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Gardening: What to plant in October

October 6, 2014

October is the high point of the spring flowering season. Blooms of roses, camellias, rhododendrons and of course all the pip fruit such as apple and pears are in full flower.

Heavy spring rains are still a risk so it is important to keep your vegetable gardens covered in a thick layer of mulch. I use straw or pea hay but if they are hard to find or costly autumn leaves would suffice. Don’t use hay as this contains seed heads which will gleefully self-seed amongst your vegetables in a blink of an eye!

As the temperature in your garden rises the pests return from their winter hibernation. Whitefuly, mealy bug, caterpillars and codling moth will increase rapidly if allowed. If you get to them early before the population build up then homemade remedies will work well.

For aphids on swan plants and tender plants I spray with soapy water and then wash off with a high powered spray from the hose. Slugs and snails are best hunted down! I employ my three sons. Armed with a torch and a bucket after dark on a damp night they can quickly full a pail in no time.

To protect my edibles I dust diatomaceous earth on and around each plant. This needs to be reapplied after rain or heavy dew.

This natural product is fossilised fresh water algae. Under a microscope the edges are razor sharp. When the dust comes in contact with an insect it pierces its exoskeleton and the insect dies of dehydration. Wear a dust mask when applying.

Spring is good time to plant kumara, carrots, tomatoes and sweet corn.

Plant now

• Kumara: if you live in a well-drained and warm area plant kumara in ridges and plant each runner at the top.

• Carrots: hybrid varieties produce short, thick roots which are especially sweet. I mix the tiny seeds with some dry sand and then sprinkle over the area.

• Plant tomatoes: choose a variety of hybrid and old fashioned tomatoes to ensure good success. When planting remove the lowest pair of leaves and plant up to there. This encourages the plant to develop a deep root system.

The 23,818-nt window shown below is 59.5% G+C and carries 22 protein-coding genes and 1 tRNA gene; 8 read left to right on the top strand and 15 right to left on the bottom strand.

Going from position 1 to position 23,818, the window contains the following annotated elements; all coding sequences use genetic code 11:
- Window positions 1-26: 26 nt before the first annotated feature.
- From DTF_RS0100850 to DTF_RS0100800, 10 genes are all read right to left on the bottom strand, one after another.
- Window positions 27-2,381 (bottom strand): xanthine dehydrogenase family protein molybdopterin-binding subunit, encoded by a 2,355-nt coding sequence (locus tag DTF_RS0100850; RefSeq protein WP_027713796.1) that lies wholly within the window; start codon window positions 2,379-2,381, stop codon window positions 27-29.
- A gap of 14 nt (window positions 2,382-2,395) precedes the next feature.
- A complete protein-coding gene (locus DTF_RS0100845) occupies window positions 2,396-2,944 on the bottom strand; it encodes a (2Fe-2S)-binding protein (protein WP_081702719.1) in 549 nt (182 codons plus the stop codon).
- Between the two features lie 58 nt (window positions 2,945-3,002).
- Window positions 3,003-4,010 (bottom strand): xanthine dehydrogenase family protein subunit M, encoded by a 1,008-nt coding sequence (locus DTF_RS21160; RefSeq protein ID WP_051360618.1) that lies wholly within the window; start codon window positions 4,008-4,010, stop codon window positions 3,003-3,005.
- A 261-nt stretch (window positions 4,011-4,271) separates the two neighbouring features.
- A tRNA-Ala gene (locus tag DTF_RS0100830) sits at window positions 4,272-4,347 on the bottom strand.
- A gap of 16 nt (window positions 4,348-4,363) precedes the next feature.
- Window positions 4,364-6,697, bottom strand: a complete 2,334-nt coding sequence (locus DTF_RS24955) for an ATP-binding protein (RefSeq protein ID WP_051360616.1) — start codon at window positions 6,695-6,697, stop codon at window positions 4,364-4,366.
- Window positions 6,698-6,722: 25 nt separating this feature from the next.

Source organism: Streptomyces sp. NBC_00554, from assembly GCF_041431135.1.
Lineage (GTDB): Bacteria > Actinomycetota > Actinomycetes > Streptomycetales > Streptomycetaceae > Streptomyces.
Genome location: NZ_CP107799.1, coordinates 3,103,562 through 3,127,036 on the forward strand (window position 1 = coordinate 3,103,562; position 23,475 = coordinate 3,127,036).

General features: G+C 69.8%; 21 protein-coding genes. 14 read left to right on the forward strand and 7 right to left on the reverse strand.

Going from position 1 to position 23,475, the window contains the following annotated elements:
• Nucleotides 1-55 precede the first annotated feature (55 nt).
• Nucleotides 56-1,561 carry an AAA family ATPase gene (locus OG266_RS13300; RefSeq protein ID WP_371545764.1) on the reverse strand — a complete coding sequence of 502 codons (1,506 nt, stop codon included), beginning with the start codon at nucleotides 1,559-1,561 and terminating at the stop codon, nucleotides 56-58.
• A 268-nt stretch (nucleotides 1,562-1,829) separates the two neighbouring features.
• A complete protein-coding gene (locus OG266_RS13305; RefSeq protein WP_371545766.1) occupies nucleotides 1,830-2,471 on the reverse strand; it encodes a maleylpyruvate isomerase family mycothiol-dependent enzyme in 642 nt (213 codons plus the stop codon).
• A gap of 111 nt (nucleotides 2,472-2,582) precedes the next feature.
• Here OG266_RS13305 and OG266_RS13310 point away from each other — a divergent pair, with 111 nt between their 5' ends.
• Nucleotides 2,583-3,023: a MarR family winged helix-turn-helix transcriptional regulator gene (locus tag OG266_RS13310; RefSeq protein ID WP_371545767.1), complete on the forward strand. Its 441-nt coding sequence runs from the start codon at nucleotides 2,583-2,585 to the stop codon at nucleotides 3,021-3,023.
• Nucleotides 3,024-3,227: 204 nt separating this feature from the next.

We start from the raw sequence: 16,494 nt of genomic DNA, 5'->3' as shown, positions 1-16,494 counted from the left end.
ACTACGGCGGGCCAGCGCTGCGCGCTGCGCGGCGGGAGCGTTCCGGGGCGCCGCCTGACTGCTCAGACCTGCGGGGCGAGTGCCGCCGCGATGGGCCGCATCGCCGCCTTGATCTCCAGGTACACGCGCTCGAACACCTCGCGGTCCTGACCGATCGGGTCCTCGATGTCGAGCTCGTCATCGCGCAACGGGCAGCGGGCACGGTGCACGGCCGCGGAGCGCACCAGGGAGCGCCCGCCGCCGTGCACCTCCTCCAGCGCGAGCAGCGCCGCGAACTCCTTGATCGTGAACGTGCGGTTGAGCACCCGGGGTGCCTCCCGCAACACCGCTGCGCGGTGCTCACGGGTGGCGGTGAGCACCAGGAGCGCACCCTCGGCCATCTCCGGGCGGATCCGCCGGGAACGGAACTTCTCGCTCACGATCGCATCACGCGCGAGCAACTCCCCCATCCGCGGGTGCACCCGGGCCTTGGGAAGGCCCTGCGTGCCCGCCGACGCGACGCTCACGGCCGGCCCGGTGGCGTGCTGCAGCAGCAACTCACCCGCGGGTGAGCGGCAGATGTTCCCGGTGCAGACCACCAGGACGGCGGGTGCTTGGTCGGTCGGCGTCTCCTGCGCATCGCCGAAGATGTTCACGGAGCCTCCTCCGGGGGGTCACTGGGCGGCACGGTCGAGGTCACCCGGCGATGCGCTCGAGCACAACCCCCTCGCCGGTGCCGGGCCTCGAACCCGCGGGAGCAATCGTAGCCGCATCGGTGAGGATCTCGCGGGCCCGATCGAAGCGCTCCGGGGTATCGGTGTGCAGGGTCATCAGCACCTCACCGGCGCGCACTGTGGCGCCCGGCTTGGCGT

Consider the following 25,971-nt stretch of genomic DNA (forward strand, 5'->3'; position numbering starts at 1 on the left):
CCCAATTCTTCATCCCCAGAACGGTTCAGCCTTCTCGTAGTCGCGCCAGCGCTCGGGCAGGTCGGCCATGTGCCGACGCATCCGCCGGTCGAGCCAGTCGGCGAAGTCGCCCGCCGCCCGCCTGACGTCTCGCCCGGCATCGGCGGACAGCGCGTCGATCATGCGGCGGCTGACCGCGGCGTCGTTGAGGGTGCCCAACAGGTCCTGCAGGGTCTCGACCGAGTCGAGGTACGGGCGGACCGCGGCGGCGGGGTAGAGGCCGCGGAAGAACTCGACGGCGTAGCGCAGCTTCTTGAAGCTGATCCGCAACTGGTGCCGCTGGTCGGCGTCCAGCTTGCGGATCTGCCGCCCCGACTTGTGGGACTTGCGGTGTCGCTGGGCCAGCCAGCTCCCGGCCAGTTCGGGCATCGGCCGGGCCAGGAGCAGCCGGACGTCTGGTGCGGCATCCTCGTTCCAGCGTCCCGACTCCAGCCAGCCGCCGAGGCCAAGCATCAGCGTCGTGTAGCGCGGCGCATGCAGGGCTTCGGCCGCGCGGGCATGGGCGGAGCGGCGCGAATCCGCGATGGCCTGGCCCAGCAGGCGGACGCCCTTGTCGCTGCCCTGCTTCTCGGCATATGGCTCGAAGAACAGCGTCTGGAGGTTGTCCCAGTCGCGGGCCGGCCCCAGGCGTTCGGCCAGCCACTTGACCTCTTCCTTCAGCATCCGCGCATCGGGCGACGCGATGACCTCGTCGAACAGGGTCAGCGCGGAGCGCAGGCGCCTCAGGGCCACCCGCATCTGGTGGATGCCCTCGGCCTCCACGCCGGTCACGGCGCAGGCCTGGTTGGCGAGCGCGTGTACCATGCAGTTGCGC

• Sweet corn: plant these from seed. Each plant should produce two corn husks so factor this in. This is a greedy plant so add lots of compost, animal manure or blood and bone to the area. When the seedlings are up you can mulch the area.

Urban orchard

Codling moths attack apples, pears, quinces, stone fruit and walnuts. At this time of the year the male moths are about looking for a female moth. If you don’t want fruit with large brown eaten tunnels through it then now is the time to wage war.

Get a tin can and half full it with treacle, place it in an onion bag or similar and then hang from the tree at eye height. The boys will dive into the sticky treacle and get stuck. If you are getting a lot of moths in the can then it is time to spray the tree with neem or pyrethrum. Only spray if the tree has finished flowering so not to kill bees.

 

mainpicgardening_460x230Beekeeping in your backyard

In this series of columns I will introduce you to keeping bees. I keep bees primarily for pollination rather than honey. I always see any honey I harvest as a bonus gift from my bees, not a prerequisite.

When you start growing your own vegetables and planting your own fruit trees it dawns on you how important honey bees are in the equation. Without these super pollinators you will not be able to enjoy a bountiful harvest. Beekeeping is well suited to most urban backyards as the bees don’t require much space.

Bees are having it hard these days and I reckon they need all our help. For this reason I keep my bees in a ‘top bar’ hive. This ancient hive design mimics a fallen log and allows the bees to build their own comb and to move unfettered around the hive. There is no heavy lifting, so I’m future-proofing so I can still keep bees when I am eighty! I can also build these hives myself out of scrap timber with my skilsaw and cordless drill.

Now is the time to read, read and read all you can about beekeeping. Perhaps check out the local beekeeping club in your area? Start collecting some gear. At the very least you will need a veil, some gloves, gumboots, long pants and a long loose shirt. Other equipment includes a sturdy kitchen knife (or a hive tool) and a spray bottle or a smoker to use to calm the bees.

Next time we will talk about where to position a hive in your garden and building (or buying) a hive.

Article supplied by New Zealand Herald

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